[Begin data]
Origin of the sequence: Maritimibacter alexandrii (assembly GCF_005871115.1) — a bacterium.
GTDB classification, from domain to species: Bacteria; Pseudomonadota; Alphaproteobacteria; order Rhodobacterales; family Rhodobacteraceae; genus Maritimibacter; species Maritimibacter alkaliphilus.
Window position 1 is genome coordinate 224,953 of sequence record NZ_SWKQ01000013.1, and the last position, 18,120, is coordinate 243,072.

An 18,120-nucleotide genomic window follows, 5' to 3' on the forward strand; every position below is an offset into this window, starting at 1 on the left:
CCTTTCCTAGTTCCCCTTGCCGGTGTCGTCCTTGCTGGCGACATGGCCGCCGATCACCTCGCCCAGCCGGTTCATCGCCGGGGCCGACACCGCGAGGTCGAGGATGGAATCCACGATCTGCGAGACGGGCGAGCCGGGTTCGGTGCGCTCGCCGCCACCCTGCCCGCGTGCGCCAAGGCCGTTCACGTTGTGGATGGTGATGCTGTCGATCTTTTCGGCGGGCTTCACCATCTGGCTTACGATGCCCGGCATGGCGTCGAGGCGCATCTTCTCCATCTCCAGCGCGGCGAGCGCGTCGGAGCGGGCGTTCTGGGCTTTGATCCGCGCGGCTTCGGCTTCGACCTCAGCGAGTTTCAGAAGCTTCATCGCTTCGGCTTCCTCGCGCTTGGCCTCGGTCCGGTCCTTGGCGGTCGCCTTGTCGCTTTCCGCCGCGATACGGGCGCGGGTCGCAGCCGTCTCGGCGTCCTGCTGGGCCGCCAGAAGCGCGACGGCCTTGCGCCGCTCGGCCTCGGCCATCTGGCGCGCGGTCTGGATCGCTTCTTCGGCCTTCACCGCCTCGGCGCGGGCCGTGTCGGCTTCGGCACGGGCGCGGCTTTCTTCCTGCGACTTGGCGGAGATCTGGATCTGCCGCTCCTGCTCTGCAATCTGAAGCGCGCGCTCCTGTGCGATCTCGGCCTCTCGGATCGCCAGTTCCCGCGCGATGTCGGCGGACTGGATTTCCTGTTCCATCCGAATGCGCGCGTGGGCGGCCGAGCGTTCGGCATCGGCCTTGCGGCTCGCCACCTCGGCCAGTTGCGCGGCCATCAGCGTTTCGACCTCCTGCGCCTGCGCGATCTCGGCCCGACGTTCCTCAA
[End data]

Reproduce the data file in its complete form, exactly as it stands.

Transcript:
Origin of the sequence: Maritimibacter alexandrii (assembly GCF_005871115.1) — a bacterium.
GTDB classification, from domain to species: Bacteria; Pseudomonadota; Alphaproteobacteria; order Rhodobacterales; family Rhodobacteraceae; genus Maritimibacter; species Maritimibacter alkaliphilus.
Window position 1 is genome coordinate 224,953 of sequence record NZ_SWKQ01000013.1, and the last position, 18,120, is coordinate 243,072.

An 18,120-nucleotide genomic window follows, 5' to 3' on the forward strand; every position below is an offset into this window, starting at 1 on the left:
CCTTTCCTAGTTCCCCTTGCCGGTGTCGTCCTTGCTGGCGACATGGCCGCCGATCACCTCGCCCAGCCGGTTCATCGCCGGGGCCGACACCGCGAGGTCGAGGATGGAATCCACGATCTGCGAGACGGGCGAGCCGGGTTCGGTGCGCTCGCCGCCACCCTGCCCGCGTGCGCCAAGGCCGTTCACGTTGTGGATGGTGATGCTGTCGATCTTTTCGGCGGGCTTCACCATCTGGCTTACGATGCCCGGCATGGCGTCGAGGCGCATCTTCTCCATCTCCAGCGCGGCGAGCGCGTCGGAGCGGGCGTTCTGGGCTTTGATCCGCGCGGCTTCGGCTTCGACCTCAGCGAGTTTCAGAAGCTTCATCGCTTCGGCTTCCTCGCGCTTGGCCTCGGTCCGGTCCTTGGCGGTCGCCTTGTCGCTTTCCGCCGCGATACGGGCGCGGGTCGCAGCCGTCTCGGCGTCCTGCTGGGCCGCCAGAAGCGCGACGGCCTTGCGCCGCTCGGCCTCGGCCATCTGGCGCGCGGTCTGGATCGCTTCTTCGGCCTTCACCGCCTCGGCGCGGGCCGTGTCGGCTTCGGCACGGGCGCGGCTTTCTTCCTGCGACTTGGCGGAGATCTGGATCTGCCGCTCCTGCTCTGCAATCTGAAGCGCGCGCTCCTGTGCGATCTCGGCCTCTCGGATCGCCAGTTCCCGCGCGATGTCGGCGGACTGGATTTCCTGTTCCATCCGAATGCGCGCGTGGGCGGCCGAGCGTTCGGCATCGGCCTTGCGGCTCGCCACCTCGGCCAGTTGCGCGGCCATCAGCGTTTCGACCTCCTGCGCCTGCGCGATCTCGGCCCGACGTTCCTCAA